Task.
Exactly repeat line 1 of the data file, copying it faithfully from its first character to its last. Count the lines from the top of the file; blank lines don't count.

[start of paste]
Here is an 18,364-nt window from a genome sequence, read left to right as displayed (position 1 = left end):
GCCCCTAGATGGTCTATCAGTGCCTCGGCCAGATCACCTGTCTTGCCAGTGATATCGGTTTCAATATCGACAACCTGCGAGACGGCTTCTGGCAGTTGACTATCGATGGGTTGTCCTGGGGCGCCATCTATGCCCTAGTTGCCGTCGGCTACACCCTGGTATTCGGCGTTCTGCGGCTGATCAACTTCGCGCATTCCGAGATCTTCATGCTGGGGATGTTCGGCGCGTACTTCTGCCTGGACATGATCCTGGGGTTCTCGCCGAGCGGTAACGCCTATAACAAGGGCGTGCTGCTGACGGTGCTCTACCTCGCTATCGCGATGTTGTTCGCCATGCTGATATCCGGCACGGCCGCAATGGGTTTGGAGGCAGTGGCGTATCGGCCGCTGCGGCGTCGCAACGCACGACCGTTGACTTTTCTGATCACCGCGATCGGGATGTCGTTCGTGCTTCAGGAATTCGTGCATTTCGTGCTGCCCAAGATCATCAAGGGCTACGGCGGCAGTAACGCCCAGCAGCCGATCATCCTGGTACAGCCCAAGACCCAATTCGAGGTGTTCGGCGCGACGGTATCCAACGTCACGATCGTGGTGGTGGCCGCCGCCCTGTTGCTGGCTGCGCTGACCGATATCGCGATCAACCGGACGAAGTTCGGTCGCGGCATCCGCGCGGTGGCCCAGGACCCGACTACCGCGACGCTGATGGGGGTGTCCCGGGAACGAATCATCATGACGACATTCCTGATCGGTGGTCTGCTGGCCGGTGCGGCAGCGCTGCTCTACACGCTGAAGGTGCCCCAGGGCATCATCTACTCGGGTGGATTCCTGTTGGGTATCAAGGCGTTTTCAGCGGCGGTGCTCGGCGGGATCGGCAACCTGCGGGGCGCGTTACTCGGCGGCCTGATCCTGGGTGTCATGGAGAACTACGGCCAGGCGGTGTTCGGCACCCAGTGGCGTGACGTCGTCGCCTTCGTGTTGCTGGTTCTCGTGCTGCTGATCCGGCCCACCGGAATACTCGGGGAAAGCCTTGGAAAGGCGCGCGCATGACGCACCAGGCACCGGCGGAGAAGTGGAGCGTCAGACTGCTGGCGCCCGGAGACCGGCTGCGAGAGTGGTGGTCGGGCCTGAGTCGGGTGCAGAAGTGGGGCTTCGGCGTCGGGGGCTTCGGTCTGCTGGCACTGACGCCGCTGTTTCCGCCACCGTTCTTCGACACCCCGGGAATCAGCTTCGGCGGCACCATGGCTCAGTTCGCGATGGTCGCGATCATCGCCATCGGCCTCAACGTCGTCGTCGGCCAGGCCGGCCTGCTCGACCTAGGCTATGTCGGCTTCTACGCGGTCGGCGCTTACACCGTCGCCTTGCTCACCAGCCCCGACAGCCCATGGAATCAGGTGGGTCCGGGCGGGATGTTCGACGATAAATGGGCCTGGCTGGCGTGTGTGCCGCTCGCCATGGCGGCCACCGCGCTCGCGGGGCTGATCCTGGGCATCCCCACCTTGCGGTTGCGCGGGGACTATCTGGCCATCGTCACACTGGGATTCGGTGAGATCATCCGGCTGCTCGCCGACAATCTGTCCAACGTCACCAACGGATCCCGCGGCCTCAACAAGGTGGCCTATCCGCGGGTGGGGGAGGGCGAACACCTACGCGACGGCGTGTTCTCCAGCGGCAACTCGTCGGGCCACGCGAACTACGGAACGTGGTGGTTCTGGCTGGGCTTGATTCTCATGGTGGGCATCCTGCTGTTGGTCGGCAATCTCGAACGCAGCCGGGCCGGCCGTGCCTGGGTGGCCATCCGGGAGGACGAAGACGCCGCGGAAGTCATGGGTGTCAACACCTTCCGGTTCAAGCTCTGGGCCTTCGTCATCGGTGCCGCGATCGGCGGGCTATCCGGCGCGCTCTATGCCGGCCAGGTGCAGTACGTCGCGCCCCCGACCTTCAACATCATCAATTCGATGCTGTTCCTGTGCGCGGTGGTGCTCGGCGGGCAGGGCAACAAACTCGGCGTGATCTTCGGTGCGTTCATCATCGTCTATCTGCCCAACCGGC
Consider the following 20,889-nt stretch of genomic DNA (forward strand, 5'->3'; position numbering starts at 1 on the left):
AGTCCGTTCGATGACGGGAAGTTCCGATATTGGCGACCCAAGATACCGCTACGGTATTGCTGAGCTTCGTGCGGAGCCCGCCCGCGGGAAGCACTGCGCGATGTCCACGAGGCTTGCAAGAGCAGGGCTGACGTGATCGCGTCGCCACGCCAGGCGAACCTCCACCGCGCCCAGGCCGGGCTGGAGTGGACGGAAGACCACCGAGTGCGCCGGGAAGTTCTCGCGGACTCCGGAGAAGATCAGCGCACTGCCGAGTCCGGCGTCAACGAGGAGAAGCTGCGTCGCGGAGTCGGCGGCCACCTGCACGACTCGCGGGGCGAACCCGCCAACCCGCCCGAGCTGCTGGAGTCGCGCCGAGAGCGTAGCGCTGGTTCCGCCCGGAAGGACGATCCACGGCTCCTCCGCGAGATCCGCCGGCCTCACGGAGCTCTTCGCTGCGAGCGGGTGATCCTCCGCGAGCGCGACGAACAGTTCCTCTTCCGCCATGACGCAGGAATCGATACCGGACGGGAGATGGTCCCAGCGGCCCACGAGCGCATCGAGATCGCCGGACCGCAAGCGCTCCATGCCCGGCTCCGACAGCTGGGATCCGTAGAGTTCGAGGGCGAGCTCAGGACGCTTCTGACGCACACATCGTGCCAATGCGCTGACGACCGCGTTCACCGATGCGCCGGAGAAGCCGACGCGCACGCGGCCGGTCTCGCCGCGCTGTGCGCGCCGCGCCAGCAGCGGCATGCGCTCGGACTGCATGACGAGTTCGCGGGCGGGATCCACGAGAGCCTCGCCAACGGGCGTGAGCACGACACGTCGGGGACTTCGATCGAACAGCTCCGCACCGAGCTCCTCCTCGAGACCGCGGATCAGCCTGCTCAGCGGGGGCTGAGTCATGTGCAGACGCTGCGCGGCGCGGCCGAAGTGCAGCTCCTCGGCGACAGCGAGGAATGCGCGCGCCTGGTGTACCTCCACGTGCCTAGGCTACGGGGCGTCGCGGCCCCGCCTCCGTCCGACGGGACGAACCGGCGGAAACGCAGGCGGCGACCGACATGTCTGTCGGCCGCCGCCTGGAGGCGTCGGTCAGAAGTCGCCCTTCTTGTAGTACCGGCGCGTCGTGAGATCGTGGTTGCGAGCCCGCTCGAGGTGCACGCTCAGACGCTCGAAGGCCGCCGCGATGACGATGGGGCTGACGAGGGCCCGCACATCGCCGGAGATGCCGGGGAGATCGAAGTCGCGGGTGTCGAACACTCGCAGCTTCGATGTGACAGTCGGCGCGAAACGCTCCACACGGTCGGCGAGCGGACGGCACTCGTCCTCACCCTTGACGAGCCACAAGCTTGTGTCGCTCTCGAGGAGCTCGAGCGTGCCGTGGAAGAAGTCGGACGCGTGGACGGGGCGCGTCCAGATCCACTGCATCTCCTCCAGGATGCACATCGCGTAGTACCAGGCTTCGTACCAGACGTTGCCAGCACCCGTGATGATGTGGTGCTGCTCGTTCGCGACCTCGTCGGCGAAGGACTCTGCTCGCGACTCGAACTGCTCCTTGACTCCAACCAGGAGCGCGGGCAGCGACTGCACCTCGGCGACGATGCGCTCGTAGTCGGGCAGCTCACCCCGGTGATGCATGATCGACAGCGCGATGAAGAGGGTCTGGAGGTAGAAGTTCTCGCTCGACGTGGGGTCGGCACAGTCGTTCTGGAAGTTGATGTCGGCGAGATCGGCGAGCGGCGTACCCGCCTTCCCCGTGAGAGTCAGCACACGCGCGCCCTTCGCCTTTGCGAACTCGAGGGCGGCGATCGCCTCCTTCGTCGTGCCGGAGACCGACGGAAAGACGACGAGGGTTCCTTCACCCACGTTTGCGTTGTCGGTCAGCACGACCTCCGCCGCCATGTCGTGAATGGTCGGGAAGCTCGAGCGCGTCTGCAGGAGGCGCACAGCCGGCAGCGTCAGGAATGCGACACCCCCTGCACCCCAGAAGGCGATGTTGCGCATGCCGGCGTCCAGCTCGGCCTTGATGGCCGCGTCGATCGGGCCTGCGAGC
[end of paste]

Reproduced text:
Here is an 18,364-nt window from a genome sequence, read left to right as displayed (position 1 = left end):